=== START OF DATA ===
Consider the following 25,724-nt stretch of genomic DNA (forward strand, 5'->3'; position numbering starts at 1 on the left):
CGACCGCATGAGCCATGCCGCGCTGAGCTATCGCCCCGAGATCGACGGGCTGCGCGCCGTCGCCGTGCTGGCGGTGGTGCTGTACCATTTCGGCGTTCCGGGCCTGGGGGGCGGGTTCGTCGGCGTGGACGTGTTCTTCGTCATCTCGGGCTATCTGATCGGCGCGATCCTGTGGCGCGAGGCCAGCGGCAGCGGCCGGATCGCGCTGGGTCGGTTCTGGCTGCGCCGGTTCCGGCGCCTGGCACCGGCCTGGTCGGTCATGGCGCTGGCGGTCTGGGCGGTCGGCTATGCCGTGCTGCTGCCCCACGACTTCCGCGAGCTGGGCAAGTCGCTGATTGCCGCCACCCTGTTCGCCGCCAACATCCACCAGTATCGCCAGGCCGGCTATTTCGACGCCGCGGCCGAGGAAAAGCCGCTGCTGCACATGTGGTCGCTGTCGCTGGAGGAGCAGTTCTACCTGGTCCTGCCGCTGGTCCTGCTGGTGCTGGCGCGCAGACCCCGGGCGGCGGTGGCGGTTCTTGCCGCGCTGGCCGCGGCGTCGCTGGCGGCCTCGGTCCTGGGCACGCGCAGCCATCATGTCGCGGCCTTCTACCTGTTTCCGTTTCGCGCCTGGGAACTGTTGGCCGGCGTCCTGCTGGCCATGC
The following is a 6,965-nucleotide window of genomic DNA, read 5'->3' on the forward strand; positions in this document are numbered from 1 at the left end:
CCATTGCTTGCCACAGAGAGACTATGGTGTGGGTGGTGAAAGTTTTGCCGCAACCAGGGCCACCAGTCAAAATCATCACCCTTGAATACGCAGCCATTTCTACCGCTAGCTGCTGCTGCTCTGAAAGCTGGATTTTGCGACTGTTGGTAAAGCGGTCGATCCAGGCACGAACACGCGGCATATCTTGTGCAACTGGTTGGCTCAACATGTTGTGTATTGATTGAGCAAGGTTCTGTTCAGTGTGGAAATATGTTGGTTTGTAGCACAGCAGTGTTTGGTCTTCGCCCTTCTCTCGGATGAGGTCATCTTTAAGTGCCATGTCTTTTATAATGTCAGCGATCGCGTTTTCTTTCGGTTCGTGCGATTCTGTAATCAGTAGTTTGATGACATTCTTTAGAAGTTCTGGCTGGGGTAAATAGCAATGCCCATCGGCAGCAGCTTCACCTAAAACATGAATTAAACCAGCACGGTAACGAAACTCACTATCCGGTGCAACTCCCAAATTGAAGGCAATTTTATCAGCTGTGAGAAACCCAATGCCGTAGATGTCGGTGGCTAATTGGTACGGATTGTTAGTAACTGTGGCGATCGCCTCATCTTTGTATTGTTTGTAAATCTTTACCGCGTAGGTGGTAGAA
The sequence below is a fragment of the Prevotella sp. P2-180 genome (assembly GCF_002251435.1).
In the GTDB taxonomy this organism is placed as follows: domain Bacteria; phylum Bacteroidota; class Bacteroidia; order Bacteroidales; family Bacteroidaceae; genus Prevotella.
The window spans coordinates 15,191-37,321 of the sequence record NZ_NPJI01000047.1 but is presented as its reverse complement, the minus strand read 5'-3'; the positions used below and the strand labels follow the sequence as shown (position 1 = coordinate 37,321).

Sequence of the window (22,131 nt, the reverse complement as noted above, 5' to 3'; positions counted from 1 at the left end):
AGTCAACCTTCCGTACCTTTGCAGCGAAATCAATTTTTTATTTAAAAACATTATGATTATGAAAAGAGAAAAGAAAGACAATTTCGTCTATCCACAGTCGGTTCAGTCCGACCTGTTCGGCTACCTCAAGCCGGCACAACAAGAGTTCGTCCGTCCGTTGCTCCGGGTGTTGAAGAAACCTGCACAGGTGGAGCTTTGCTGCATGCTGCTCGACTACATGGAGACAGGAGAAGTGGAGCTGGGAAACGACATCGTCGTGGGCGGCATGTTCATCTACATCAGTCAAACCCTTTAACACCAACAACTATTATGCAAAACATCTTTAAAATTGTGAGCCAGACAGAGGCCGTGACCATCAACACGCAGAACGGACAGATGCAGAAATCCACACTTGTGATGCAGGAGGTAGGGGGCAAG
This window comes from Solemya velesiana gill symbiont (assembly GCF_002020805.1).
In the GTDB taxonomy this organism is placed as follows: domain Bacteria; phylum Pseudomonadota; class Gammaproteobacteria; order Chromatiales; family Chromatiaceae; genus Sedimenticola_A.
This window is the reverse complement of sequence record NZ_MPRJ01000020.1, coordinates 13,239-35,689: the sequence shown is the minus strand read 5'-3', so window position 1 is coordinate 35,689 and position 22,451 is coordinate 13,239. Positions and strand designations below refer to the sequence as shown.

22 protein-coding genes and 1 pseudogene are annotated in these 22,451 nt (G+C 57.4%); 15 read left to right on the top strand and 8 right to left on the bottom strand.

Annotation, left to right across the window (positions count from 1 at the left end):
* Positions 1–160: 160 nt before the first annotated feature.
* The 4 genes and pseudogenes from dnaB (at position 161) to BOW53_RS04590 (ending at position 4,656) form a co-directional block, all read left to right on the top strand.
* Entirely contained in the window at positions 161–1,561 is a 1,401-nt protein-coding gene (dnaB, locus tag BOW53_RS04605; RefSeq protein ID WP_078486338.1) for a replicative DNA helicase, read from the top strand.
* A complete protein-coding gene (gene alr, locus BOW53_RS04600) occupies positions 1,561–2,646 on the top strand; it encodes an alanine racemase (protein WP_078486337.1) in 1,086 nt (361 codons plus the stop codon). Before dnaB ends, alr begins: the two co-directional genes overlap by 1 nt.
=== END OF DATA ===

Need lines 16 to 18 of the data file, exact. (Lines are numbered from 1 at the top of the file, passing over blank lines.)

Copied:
* The 4 genes and pseudogenes from dnaB (at position 161) to BOW53_RS04590 (ending at position 4,656) form a co-directional block, all read left to right on the top strand.
* Entirely contained in the window at positions 161–1,561 is a 1,401-nt protein-coding gene (dnaB, locus tag BOW53_RS04605; RefSeq protein ID WP_078486338.1) for a replicative DNA helicase, read from the top strand.
* A complete protein-coding gene (gene alr, locus BOW53_RS04600) occupies positions 1,561–2,646 on the top strand; it encodes an alanine racemase (protein WP_078486337.1) in 1,086 nt (361 codons plus the stop codon). Before dnaB ends, alr begins: the two co-directional genes overlap by 1 nt.